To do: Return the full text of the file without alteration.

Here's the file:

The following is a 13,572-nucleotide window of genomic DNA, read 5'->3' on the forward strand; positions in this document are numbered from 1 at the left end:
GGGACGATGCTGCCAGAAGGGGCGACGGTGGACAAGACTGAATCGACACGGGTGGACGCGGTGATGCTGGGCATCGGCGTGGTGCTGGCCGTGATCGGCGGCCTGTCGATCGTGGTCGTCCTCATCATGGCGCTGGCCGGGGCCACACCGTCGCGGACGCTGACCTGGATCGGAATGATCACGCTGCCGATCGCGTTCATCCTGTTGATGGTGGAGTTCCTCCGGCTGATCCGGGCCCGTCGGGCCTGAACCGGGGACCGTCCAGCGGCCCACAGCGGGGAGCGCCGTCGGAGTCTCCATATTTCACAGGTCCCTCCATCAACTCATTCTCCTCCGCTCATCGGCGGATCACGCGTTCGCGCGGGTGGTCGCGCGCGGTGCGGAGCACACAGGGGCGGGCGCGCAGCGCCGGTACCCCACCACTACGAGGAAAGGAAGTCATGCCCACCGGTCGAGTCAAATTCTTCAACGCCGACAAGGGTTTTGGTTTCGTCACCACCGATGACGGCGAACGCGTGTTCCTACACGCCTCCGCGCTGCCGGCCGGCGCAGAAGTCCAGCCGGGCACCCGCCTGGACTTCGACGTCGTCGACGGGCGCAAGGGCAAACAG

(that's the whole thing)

The following is a 13,572-nucleotide window of genomic DNA, read 5'->3' on the forward strand; positions in this document are numbered from 1 at the left end:
GGGACGATGCTGCCAGAAGGGGCGACGGTGGACAAGACTGAATCGACACGGGTGGACGCGGTGATGCTGGGCATCGGCGTGGTGCTGGCCGTGATCGGCGGCCTGTCGATCGTGGTCGTCCTCATCATGGCGCTGGCCGGGGCCACACCGTCGCGGACGCTGACCTGGATCGGAATGATCACGCTGCCGATCGCGTTCATCCTGTTGATGGTGGAGTTCCTCCGGCTGATCCGGGCCCGTCGGGCCTGAACCGGGGACCGTCCAGCGGCCCACAGCGGGGAGCGCCGTCGGAGTCTCCATATTTCACAGGTCCCTCCATCAACTCATTCTCCTCCGCTCATCGGCGGATCACGCGTTCGCGCGGGTGGTCGCGCGCGGTGCGGAGCACACAGGGGCGGGCGCGCAGCGCCGGTACCCCACCACTACGAGGAAAGGAAGTCATGCCCACCGGTCGAGTCAAATTCTTCAACGCCGACAAGGGTTTTGGTTTCGTCACCACCGATGACGGCGAACGCGTGTTCCTACACGCCTCCGCGCTGCCGGCCGGCGCAGAAGTCCAGCCGGGCACCCGCCTGGACTTCGACGTCGTCGACGGGCGCAAGGGCAAACAG